Breast revision

Hello and thank you for your question. I am sorry to hear about these problems you have unfortunately experienced.  The most important question is your comfort level and confidence in your surgeon.  If you believe you have a good surgeon who is determined to help fix your problems, then stay with your surgeon.  If you have concerns, then seek a second opinion.  Make sure your surgeon is board-certified by the American Board of Plastic Surgery and has experience in complex breast revisional surgery. 

Best wishes and good luck.

Richard G. Reish, M.D.
Harvard-trained plastic surgeon

Richard G. Reish, MD
New York Plastic Surgeon
5.0 out of 5 stars 79 reviews

Complications vs side effects

This may be semantics, but what you are experiencing are side effects of the implants, not real complications.  Implants can and will become hard (capsule formation), wrinkle, ripple and even move around.  This is a side effect of the implants and not really a complication or a poorly performed procedure.  You might even say it is bad luck on your part. 

If you have a good relationship with your plastic surgeon, then I would stay with him/her.  But, I would ask for some financial assistance if you need another procedure.  It also is not a bad idea to obtain a second or even a third opinion, even if you plan on staying with your initial surgeon.  I always say, "if you want 10 different opinions ask 10 different plastic surgeons".  It doesn't make any of them right or wrong, just different.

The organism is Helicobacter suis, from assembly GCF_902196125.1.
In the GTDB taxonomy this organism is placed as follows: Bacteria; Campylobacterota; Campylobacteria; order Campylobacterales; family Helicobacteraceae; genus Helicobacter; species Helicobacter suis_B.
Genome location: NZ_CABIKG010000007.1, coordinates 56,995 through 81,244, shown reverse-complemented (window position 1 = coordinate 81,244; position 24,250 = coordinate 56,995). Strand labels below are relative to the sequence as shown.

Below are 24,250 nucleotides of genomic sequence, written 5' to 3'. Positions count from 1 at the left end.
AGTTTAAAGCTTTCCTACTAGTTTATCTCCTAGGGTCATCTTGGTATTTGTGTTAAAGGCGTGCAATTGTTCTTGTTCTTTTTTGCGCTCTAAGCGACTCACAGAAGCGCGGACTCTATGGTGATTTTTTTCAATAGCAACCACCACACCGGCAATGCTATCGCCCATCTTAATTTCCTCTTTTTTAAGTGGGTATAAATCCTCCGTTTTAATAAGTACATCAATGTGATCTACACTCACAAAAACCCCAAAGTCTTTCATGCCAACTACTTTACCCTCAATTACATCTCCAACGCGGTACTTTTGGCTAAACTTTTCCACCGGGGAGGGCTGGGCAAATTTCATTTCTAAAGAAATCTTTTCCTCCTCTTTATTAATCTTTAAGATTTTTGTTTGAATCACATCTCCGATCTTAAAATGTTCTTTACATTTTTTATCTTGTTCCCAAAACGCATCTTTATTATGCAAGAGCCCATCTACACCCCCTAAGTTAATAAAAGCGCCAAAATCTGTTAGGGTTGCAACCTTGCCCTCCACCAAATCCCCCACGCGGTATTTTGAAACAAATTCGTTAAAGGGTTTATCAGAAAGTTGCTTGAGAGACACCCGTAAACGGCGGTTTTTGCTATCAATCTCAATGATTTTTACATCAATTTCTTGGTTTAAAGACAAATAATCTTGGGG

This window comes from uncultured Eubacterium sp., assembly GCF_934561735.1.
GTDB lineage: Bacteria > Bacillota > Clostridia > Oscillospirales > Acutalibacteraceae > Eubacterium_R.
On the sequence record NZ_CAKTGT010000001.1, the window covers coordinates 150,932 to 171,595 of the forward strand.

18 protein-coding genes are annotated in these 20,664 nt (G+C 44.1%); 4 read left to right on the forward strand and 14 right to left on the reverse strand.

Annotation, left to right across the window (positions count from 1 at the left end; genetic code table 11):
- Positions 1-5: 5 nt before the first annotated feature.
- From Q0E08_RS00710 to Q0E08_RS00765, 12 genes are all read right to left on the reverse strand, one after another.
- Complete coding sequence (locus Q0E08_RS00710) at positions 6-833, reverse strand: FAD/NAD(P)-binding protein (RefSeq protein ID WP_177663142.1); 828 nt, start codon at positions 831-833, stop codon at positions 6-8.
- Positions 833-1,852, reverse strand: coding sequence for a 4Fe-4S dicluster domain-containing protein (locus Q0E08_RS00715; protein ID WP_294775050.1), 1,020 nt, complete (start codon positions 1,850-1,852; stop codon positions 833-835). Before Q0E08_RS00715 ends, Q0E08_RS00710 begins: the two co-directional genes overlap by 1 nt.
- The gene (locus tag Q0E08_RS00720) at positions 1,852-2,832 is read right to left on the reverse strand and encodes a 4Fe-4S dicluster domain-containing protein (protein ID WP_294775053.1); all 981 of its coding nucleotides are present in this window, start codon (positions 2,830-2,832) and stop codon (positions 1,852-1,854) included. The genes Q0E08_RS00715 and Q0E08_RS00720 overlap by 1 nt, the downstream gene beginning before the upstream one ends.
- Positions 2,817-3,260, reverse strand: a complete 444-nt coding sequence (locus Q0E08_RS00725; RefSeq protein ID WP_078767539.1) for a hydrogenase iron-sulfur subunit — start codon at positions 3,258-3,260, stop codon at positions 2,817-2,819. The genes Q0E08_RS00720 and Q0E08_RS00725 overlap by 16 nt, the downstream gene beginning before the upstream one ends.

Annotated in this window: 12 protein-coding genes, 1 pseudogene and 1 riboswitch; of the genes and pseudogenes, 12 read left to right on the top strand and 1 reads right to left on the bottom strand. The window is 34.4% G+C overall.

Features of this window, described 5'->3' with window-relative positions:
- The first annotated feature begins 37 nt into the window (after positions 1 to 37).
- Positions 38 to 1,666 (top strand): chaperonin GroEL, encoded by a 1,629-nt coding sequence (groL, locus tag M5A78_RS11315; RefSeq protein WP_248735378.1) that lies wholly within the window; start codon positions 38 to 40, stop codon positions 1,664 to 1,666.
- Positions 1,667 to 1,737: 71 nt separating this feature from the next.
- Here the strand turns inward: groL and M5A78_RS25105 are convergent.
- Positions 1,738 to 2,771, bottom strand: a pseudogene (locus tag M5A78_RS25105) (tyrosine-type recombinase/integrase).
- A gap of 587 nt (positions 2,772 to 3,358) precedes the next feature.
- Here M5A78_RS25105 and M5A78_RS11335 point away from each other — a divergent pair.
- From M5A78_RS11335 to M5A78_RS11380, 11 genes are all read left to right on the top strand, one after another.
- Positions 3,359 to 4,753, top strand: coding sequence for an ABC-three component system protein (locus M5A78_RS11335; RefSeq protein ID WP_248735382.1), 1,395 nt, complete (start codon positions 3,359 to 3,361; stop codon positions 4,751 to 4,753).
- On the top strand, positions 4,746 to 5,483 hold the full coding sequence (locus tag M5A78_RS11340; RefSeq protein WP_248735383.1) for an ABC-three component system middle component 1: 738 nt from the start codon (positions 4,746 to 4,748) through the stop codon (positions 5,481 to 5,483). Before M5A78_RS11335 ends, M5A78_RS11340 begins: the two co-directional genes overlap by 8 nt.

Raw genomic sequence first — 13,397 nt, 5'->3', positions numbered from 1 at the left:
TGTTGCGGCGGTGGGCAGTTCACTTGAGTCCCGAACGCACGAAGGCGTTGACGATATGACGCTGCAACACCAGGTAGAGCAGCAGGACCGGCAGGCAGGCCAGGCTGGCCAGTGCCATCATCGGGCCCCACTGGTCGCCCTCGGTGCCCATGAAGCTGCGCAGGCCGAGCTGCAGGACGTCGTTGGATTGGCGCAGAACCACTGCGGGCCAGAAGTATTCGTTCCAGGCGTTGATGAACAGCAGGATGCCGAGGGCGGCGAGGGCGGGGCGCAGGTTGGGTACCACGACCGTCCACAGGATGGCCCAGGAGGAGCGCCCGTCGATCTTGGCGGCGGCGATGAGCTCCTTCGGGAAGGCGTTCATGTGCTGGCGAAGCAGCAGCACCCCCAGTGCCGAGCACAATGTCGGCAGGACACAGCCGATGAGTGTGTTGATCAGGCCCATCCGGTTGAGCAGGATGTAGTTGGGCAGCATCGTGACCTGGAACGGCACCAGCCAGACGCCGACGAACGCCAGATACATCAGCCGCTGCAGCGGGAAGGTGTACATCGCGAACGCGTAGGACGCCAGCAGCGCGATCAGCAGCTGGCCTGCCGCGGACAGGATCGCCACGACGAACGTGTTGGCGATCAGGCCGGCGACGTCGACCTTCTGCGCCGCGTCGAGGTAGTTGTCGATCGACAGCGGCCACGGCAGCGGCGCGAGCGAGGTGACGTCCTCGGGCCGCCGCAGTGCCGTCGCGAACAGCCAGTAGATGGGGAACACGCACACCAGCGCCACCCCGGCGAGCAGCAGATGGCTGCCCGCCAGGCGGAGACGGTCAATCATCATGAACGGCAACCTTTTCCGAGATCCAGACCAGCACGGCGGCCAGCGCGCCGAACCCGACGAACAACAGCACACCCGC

Good Luck!

David Finkle, MD
Omaha Plastic Surgeon
4.9 out of 5 stars 73 reviews

Get another opinion

When it comes to problems, I usually recommend after the second problem to at least see one other doctor. Make certain the surgeon is board certified and has a busy breast practice. 

Donald W. Kress, MD, FACS
Frederick Plastic Surgeon
4.1 out of 5 stars 12 reviews

Back to back complications normal?

I am sorry to hear about the complications you have experienced.   As you can imagine, it is difficult for online consultants to advise you without knowing more details about your situation or your plastic surgeon. Generally speaking, every plastic surgeon will have complications and occasionally all of us will have patients who experience more than one complication.


 Assuming you are working with a well experienced board-certified plastic surgeon who seems to be fully focused and dedicated to improving your outcome, it is likely in your best interests to allow him/her to do so. On the other hand, if you have doubts about the plastic surgeon's experience level, ability, or "dedication" to his practice, second opinion consultations with board-certified plastic surgeons (who can demonstrate significant experience helping patients with revisionary breast surgery) may be indicated.


 Sorry I cannot provide you with more specific advice. Best wishes.

These answers are for educational purposes and should not be relied upon as a substitute for medical advice you may receive from your physician. If you have a medical emergency, please call 911. These answers do not constitute or initiate a patient/doctor relationship.